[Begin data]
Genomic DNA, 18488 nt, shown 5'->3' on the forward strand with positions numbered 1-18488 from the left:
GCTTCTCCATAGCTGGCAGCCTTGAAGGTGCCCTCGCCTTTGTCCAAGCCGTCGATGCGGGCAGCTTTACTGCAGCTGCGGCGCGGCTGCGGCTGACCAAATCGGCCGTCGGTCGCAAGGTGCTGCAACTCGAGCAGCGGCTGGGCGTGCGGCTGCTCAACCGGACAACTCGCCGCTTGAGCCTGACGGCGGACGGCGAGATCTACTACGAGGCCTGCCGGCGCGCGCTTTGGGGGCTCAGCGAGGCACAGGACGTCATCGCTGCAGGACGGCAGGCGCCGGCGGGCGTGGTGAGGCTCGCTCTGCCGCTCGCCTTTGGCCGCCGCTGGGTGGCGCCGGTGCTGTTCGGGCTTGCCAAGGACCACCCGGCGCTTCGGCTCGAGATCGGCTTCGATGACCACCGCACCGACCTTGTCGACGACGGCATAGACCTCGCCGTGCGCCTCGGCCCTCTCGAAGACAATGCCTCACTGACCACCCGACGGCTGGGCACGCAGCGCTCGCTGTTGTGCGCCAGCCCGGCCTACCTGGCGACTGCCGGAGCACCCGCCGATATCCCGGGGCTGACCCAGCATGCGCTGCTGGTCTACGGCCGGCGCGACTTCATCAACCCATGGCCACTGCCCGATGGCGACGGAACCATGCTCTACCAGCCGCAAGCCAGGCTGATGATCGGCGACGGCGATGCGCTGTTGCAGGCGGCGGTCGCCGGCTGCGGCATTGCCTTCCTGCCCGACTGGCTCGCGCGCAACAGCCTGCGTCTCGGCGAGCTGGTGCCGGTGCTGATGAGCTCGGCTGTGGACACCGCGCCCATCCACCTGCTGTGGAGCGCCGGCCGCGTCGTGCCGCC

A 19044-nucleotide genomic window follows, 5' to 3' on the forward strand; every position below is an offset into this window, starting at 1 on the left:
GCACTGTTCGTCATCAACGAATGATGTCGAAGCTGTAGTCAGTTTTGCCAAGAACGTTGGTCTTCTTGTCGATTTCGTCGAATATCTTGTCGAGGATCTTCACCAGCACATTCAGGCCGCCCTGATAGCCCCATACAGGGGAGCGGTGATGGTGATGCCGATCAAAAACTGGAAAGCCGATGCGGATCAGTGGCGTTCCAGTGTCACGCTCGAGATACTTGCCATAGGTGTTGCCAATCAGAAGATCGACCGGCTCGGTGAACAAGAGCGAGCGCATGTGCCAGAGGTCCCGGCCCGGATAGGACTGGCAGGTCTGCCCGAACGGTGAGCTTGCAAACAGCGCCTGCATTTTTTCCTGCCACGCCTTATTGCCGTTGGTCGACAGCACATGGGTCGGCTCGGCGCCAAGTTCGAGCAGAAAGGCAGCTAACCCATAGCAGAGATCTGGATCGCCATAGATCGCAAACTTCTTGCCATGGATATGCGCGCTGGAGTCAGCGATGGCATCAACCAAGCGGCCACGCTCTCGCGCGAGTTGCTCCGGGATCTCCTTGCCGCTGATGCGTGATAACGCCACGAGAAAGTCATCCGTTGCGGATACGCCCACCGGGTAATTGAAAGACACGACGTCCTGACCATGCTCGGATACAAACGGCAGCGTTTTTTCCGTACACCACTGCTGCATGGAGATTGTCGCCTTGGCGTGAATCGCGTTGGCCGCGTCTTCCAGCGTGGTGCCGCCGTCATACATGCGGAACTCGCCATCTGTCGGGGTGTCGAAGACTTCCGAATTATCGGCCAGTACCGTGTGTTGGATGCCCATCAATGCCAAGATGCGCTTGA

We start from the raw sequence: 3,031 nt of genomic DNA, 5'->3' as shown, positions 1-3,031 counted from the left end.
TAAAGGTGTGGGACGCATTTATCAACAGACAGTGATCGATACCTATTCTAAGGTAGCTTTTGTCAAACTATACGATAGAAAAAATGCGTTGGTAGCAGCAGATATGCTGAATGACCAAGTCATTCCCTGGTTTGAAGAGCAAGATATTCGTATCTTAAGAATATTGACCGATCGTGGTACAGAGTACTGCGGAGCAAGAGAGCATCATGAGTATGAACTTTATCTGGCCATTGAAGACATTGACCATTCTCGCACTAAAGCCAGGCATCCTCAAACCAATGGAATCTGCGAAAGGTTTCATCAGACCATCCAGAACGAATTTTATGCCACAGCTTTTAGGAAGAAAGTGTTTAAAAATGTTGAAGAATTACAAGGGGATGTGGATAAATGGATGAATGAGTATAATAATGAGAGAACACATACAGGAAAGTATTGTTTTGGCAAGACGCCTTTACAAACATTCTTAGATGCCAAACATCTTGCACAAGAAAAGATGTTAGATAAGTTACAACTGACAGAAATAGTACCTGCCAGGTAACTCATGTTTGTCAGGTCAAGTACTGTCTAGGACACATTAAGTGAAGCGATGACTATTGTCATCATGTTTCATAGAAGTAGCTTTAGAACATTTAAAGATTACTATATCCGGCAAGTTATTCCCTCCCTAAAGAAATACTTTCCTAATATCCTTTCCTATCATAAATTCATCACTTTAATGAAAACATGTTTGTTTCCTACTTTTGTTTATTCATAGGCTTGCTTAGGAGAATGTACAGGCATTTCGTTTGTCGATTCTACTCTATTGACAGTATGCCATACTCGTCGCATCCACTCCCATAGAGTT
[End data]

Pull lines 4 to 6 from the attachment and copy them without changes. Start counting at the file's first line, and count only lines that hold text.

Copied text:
GCACTGTTCGTCATCAACGAATGATGTCGAAGCTGTAGTCAGTTTTGCCAAGAACGTTGGTCTTCTTGTCGATTTCGTCGAATATCTTGTCGAGGATCTTCACCAGCACATTCAGGCCGCCCTGATAGCCCCATACAGGGGAGCGGTGATGGTGATGCCGATCAAAAACTGGAAAGCCGATGCGGATCAGTGGCGTTCCAGTGTCACGCTCGAGATACTTGCCATAGGTGTTGCCAATCAGAAGATCGACCGGCTCGGTGAACAAGAGCGAGCGCATGTGCCAGAGGTCCCGGCCCGGATAGGACTGGCAGGTCTGCCCGAACGGTGAGCTTGCAAACAGCGCCTGCATTTTTTCCTGCCACGCCTTATTGCCGTTGGTCGACAGCACATGGGTCGGCTCGGCGCCAAGTTCGAGCAGAAAGGCAGCTAACCCATAGCAGAGATCTGGATCGCCATAGATCGCAAACTTCTTGCCATGGATATGCGCGCTGGAGTCAGCGATGGCATCAACCAAGCGGCCACGCTCTCGCGCGAGTTGCTCCGGGATCTCCTTGCCGCTGATGCGTGATAACGCCACGAGAAAGTCATCCGTTGCGGATACGCCCACCGGGTAATTGAAAGACACGACGTCCTGACCATGCTCGGATACAAACGGCAGCGTTTTTTCCGTACACCACTGCTGCATGGAGATTGTCGCCTTGGCGTGAATCGCGTTGGCCGCGTCTTCCAGCGTGGTGCCGCCGTCATACATGCGGAACTCGCCATCTGTCGGGGTGTCGAAGACTTCCGAATTATCGGCCAGTACCGTGTGTTGGATGCCCATCAATGCCAAGATGCGCTTGA

We start from the raw sequence: 3,031 nt of genomic DNA, 5'->3' as shown, positions 1-3,031 counted from the left end.
TAAAGGTGTGGGACGCATTTATCAACAGACAGTGATCGATACCTATTCTAAGGTAGCTTTTGTCAAACTATACGATAGAAAAAATGCGTTGGTAGCAGCAGATATGCTGAATGACCAAGTCATTCCCTGGTTTGAAGAGCAAGATATTCGTATCTTAAGAATATTGACCGATCGTGGTACAGAGTACTGCGGAGCAAGAGAGCATCATGAGTATGAACTTTATCTGGCCATTGAAGACATTGACCATTCTCGCACTAAAGCCAGGCATCCTCAAACCAATGGAATCTGCGAAAGGTTTCATCAGACCATCCAGAACGAATTTTATGCCACAGCTTTTAGGAAGAAAGTGTTTAAAAATGTTGAAGAATTACAAGGGGATGTGGATAAATGGATGAATGAGTATAATAATGAGAGAACACATACAGGAAAGTATTGTTTTGGCAAGACGCCTTTACAAACATTCTTAGATGCCAAACATCTTGCACAAGAAAAGATGTTAGATAAGTTACAACTGACAGAAATAGTACCTGCCAGGTAACTCATGTTTGTCAGGTCAAGTACTGTCTAGGACACATTAAGTGAAGCGATGACTATTGTCATCATGTTTCATAGAAGTAGCTTTAGAACATTTAAAGATTACTATATCCGGCAAGTTATTCCCTCCCTAAAGAAATACTTTCCTAATATCCTTTCCTATCATAAATTCATCACTTTAATGAAAACATGTTTGTTTCCTACTTTTGTTTATTCATAGGCTTGCTTAGGAGAATGTACAGGCATTTCGTTTGTCGATTCTACTCTATTGACAGTATGCCATACTCGTCGCATCCACTCCCATAGAGTT